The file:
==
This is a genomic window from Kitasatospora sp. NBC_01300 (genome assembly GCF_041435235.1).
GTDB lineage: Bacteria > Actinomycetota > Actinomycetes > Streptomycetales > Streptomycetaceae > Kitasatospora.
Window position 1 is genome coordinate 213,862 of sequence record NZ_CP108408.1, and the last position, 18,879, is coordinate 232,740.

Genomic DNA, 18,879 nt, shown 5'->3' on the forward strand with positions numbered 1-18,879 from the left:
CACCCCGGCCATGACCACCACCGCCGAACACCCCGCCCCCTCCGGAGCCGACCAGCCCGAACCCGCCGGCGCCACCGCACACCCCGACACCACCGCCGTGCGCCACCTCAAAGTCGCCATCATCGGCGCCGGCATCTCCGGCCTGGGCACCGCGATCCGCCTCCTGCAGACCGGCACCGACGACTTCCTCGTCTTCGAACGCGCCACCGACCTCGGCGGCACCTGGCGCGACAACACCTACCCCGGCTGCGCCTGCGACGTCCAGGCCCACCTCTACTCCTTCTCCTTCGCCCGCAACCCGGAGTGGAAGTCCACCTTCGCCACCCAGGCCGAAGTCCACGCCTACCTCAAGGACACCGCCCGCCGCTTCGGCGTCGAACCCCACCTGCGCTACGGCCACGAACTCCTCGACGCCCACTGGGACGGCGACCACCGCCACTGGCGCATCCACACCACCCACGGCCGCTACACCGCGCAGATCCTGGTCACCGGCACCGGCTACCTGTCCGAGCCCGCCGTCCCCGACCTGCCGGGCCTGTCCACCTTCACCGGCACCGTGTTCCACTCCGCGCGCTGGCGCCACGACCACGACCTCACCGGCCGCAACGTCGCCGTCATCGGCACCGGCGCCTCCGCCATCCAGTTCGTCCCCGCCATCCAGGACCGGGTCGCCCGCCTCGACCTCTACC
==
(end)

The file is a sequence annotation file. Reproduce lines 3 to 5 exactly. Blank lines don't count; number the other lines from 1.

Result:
Window position 1 is genome coordinate 213,862 of sequence record NZ_CP108408.1, and the last position, 18,879, is coordinate 232,740.

Genomic DNA, 18,879 nt, shown 5'->3' on the forward strand with positions numbered 1-18,879 from the left:
CACCCCGGCCATGACCACCACCGCCGAACACCCCGCCCCCTCCGGAGCCGACCAGCCCGAACCCGCCGGCGCCACCGCACACCCCGACACCACCGCCGTGCGCCACCTCAAAGTCGCCATCATCGGCGCCGGCATCTCCGGCCTGGGCACCGCGATCCGCCTCCTGCAGACCGGCACCGACGACTTCCTCGTCTTCGAACGCGCCACCGACCTCGGCGGCACCTGGCGCGACAACACCTACCCCGGCTGCGCCTGCGACGTCCAGGCCCACCTCTACTCCTTCTCCTTCGCCCGCAACCCGGAGTGGAAGTCCACCTTCGCCACCCAGGCCGAAGTCCACGCCTACCTCAAGGACACCGCCCGCCGCTTCGGCGTCGAACCCCACCTGCGCTACGGCCACGAACTCCTCGACGCCCACTGGGACGGCGACCACCGCCACTGGCGCATCCACACCACCCACGGCCGCTACACCGCGCAGATCCTGGTCACCGGCACCGGCTACCTGTCCGAGCCCGCCGTCCCCGACCTGCCGGGCCTGTCCACCTTCACCGGCACCGTGTTCCACTCCGCGCGCTGGCGCCACGACCACGACCTCACCGGCCGCAACGTCGCCGTCATCGGCACCGGCGCCTCCGCCATCCAGTTCGTCCCCGCCATCCAGGACCGGGTCGCCCGCCTCGACCTCTACC